• 1/3 cup lime juice (3 to 4 limes)
• 2 cups chopped watermelon
• 6 tablespoons tequila
• 2 tablespoons Grand Marnier
• 2 tablespoons agave nectar
1. Put sugar and lime zest in a saucepan with 1 cup water. Place over low heat. Gently bring to a simmer, allowing sugar to dissolve. Let bubble gently for 5 minutes, remove from heat and pour in lime juice.
2. Place chopped watermelon in a food processor or blender; add lime syrup, tequila, Grand Marnier and agave nectar. Blitz until well combined.
3. Pour into a freezer-safe container, cover and place in the freezer for up to 6 hours, giving it a good stir every 2 hours. Remove from freezer, blitz in a food processor or blender, and pour into glasses. Allow to thaw a little (approximately 10 minutes), then serve.
Nutrition information per slush: 136 calories, trace fat (no saturated fat), no cholesterol, 24 grams carbohydrates, trace protein, 2 milligrams sodium, trace dietary fiber, 2 percent of calories from fat.
Have more to add? News tip? Tell us
In the wake of the craft cocktail movement, could poptails be far behind? Poptails
(Octopus, $12.99), written by London-based food stylist Laura Fyfe, is the clever name for tipsy adult ice pops infused with a jigger of booze.
I was initially intrigued by the idea of freezing alcohol, something that can be difficult to do.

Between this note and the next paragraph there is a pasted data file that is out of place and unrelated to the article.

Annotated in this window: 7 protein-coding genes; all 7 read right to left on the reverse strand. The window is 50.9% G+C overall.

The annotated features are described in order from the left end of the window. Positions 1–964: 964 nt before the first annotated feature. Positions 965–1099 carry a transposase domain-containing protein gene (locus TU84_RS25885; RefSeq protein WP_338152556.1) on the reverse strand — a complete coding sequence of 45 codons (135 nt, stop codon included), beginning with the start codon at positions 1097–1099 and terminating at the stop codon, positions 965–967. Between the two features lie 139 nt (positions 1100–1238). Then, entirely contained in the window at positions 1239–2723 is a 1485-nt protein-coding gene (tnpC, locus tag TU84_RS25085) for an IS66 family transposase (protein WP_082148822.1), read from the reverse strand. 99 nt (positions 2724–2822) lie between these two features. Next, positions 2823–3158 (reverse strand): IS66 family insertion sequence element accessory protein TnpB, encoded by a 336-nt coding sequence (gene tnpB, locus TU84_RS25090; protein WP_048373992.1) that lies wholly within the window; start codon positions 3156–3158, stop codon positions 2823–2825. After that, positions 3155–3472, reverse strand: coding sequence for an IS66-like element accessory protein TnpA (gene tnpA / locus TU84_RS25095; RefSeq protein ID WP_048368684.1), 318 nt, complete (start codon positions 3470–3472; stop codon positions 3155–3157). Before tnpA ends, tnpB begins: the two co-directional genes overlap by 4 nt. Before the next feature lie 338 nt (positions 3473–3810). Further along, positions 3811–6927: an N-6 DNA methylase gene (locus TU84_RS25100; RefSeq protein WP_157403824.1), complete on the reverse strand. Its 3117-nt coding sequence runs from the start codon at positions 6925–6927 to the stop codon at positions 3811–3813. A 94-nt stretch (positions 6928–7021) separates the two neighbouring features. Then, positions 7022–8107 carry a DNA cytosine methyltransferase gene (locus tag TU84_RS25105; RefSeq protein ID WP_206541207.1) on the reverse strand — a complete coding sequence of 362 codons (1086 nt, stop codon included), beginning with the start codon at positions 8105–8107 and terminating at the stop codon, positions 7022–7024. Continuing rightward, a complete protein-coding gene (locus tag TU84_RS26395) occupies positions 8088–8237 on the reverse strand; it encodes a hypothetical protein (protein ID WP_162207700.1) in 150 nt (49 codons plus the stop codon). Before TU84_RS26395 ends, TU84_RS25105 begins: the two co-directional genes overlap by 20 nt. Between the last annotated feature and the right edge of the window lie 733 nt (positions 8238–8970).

“You have to go easy,” Fyfe told me in a telephone interview regarding the amount used to spike each recipe, “but they still have quite a kick.”
Indeed, it’s a delicate ratio. Still, Fyfe’s ice pops are saucy even though they have only 4 tablespoons of alcohol per recipe.
“Freezing dulls the flavors of the ingredient, so the alcohol tastes stronger than if you mixed it in a glass,” she said.
I made three flavors: the super-green cucumber gin zing; a tasty pomegranate, vanilla and vodka; and an English summer cup with slices of apple, strawberry and mint. The recipes are simple, delicious and complex, just the sort of layering of flavors we demand from our favorite cocktails.
But I must admit that during our photo shoot, more than half of the ice pops refused to unmold when pulled by the handle. When life gives you lemons, make slush instead. When I asked Fyfe about my dilemma, she said she always uses traditional wooden sticks.
On closer inspection, I realized every frosty photo in Fyfe’s book was indeed styled that way. A quick Google search revealed all kinds of poptails out there — check out EndlessSimmer and Pinterest — and all of them on wooden sticks. (And I thought that was strictly an aesthetic choice, since none of the recipes specify wooden sticks over the plastic sticks that typically come with the molds sold at nearly every department store this time of year.)
“Wooden sticks are much better,” Fyfe told me, “because they hold and offer a bit more friction.”
She also advises dipping the molds in hot water to help get just enough melt to loosen the ice pop.
And remember: If your poptail fails, there’s no reason not to slurp it up as a snow cone or slush instead.